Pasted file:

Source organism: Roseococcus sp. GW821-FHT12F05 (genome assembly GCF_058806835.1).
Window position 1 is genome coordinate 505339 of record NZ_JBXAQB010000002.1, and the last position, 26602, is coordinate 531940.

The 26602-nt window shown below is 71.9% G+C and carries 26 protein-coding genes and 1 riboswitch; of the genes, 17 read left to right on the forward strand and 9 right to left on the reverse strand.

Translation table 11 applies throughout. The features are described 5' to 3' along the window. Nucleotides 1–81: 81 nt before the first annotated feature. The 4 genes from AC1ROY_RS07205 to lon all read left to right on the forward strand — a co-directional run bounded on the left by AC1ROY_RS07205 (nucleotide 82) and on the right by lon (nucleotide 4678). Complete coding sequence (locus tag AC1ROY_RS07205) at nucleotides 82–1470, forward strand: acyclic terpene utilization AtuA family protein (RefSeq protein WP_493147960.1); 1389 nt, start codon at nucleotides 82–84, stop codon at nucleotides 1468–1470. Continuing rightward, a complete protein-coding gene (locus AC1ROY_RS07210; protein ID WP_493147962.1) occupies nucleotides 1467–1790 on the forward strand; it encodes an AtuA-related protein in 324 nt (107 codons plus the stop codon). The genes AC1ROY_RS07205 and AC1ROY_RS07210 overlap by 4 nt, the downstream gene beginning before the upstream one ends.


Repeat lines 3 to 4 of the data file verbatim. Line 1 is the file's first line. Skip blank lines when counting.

The 26602-nt window shown below is 71.9% G+C and carries 26 protein-coding genes and 1 riboswitch; of the genes, 17 read left to right on the forward strand and 9 right to left on the reverse strand.

Translation table 11 applies throughout. The features are described 5' to 3' along the window. Nucleotides 1–81: 81 nt before the first annotated feature. The 4 genes from AC1ROY_RS07205 to lon all read left to right on the forward strand — a co-directional run bounded on the left by AC1ROY_RS07205 (nucleotide 82) and on the right by lon (nucleotide 4678). Complete coding sequence (locus tag AC1ROY_RS07205) at nucleotides 82–1470, forward strand: acyclic terpene utilization AtuA family protein (RefSeq protein WP_493147960.1); 1389 nt, start codon at nucleotides 82–84, stop codon at nucleotides 1468–1470. Continuing rightward, a complete protein-coding gene (locus AC1ROY_RS07210; protein ID WP_493147962.1) occupies nucleotides 1467–1790 on the forward strand; it encodes an AtuA-related protein in 324 nt (107 codons plus the stop codon). The genes AC1ROY_RS07205 and AC1ROY_RS07210 overlap by 4 nt, the downstream gene beginning before the upstream one ends.